Four-year-old Rhys Pritchard was taken by his mother Keisha to the hospital after he fell over in their garden and bumped his head.
Tiny Cut Above The Eye
The child was sent home after doctors stitched the tiny cut above his eye. A few hours later though, Ryhs began to vomit and his eye became so swollen he could not open it.
When he was brought back to the hospital, he was diagnosed with necrotising fasciitis, more commonly known as flesh-eating disease.
"The most common way of getting necrotizing fasciitis is when the bacteria enter the body through a break in the skin. This can include cuts, scrapes, burns, insect bites, or puncture wounds," said the U.S Centers for Disease Control and Prevention.
Symptoms Of Infection
The bacterial infection releases dangerous toxins that can lead to death of soft tissues. The infection is marked by early flu-like symptoms, as well as vomiting and swelling of affected areas before spreading through the body, which can cause dizziness and confusion. The infection can get worse and lead to potentially deadly problems such as blood poisoning and organ failure.
The boy had to be placed in isolation, where anyone who visits him had to wear contamination suits. Over the next two days, the child's eyes blistered and were filled with pus. Doctors drained the fluid and removed the infected tissue and skin from the eyelids.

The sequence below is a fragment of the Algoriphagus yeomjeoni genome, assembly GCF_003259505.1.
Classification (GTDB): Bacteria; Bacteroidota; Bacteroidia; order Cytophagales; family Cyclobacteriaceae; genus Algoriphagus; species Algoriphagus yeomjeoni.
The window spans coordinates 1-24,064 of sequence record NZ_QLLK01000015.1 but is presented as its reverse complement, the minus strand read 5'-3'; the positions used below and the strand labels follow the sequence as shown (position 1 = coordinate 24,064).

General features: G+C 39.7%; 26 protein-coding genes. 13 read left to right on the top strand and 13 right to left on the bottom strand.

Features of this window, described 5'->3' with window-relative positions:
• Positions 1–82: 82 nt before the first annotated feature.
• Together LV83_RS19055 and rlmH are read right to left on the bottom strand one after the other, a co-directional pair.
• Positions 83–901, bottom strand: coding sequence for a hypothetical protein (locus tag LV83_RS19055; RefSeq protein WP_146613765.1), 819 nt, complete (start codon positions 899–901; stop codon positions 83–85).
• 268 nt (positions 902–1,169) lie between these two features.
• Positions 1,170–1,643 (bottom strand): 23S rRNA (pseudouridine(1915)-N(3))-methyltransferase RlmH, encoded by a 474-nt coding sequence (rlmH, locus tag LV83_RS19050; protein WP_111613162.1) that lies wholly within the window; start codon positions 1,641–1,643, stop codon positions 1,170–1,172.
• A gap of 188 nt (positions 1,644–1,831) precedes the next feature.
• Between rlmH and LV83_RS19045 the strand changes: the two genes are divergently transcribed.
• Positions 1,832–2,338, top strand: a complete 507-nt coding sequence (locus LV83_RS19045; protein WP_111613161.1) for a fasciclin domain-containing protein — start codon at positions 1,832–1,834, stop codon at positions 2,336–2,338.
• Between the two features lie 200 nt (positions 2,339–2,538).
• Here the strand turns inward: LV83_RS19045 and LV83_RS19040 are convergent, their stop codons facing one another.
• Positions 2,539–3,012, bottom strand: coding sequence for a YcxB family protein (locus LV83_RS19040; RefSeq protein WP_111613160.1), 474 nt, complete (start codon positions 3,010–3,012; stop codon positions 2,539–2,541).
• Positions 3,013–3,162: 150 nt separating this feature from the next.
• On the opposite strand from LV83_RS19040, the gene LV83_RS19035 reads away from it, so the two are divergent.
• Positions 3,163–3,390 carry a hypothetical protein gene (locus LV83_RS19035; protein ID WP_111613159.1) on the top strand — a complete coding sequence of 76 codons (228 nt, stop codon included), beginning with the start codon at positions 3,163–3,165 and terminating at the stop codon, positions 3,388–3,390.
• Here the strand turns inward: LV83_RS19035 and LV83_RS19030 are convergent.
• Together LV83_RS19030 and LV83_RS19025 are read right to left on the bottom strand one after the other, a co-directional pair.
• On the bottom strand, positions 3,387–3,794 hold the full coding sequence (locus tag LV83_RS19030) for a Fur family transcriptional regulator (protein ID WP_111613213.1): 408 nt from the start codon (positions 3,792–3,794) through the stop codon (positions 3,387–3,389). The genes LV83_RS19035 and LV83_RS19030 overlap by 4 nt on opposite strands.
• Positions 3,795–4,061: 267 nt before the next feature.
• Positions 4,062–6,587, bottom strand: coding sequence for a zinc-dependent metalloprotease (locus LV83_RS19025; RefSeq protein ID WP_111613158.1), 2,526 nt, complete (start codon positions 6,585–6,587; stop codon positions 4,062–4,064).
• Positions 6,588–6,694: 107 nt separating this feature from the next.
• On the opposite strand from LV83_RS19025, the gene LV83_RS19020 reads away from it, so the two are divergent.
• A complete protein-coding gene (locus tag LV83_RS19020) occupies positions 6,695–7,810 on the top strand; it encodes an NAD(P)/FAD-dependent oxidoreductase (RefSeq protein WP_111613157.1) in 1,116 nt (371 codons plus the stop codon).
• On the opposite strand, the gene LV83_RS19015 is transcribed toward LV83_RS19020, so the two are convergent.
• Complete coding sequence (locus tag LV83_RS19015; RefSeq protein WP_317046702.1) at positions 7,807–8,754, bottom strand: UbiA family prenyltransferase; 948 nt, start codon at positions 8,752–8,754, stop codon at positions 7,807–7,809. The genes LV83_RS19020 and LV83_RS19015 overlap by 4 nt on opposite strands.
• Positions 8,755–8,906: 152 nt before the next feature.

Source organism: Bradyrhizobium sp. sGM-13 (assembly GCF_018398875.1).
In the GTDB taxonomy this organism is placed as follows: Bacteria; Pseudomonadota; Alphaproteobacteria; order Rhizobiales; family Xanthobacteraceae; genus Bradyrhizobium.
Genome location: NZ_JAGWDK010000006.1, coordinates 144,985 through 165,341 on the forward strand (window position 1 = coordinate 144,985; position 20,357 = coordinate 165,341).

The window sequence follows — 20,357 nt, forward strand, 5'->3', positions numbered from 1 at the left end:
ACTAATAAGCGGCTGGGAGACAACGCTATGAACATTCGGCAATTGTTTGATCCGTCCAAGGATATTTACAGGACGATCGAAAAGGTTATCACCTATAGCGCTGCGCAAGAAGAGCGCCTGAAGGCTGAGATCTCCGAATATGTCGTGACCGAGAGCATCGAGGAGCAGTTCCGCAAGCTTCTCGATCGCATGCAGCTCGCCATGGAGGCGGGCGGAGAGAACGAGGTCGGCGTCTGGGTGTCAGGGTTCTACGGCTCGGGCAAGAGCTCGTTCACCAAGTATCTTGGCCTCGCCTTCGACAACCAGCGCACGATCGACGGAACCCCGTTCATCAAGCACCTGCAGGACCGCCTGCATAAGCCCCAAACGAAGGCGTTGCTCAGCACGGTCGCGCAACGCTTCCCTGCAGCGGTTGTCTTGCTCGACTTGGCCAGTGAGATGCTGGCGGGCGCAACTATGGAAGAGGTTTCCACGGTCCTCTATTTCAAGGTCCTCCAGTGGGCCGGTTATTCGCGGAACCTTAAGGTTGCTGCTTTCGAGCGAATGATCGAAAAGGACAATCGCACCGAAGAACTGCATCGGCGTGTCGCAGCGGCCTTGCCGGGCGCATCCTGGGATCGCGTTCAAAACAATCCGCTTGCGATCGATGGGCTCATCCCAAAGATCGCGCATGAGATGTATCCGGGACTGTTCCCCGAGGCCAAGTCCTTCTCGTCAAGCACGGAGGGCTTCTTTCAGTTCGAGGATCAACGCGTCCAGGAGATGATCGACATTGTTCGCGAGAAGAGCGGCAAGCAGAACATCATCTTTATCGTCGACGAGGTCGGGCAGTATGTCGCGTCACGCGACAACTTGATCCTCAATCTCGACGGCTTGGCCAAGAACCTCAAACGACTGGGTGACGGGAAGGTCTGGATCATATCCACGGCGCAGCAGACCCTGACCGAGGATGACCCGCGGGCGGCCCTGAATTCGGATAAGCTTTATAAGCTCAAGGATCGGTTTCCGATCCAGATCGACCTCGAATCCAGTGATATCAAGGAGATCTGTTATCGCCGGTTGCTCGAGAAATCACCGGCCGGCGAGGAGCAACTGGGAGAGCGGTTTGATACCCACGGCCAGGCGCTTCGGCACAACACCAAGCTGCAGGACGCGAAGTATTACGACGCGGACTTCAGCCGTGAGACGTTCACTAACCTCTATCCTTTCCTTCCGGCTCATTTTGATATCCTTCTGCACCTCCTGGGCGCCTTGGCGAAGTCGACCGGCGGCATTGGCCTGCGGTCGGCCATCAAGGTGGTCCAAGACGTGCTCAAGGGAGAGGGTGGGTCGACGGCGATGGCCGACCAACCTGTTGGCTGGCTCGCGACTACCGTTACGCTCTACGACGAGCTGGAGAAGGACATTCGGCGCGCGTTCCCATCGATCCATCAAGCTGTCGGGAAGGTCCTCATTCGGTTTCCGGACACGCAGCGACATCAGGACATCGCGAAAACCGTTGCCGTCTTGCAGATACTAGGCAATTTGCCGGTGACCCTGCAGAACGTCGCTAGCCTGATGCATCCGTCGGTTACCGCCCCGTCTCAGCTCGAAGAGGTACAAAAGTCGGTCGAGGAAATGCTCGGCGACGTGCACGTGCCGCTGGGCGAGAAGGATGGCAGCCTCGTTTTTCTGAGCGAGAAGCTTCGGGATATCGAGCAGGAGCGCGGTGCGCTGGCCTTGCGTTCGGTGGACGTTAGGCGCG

"Antibiotics may not reach all of the infected and dying areas if toxins destroy soft tissue and reduce blood flow," the CDC said. "This surgery is often critical to stop the infection and must happen quickly."
After spending 11 days at University Hospital Wales in Cardiff, he was finally allowed to return home. He still needs to undergo corrective operations though since he is not yet able to fully close his right eye 10 months after contracting the flesh-eating bacteria.
The infection can be fatal if not treated early but Ryhs was lucky to have recovered. The others who faced a similar ordeal were not as fortunate. In 2014, a teenager died due to infection of a rare strain of flesh-eating bacteria just days after having his wisdom tooth removed. In another case, a 31-year-old man from Texas died after contracting flesh-eating bacterial infection when he went swimming in the sea just days after getting a tattoo.
"The doctors told us if the infection hadn't been stopped that day it would have been too late," Keisha said. "It was so overwhelming to hear that Rhys could have been left blind or killed by this bug."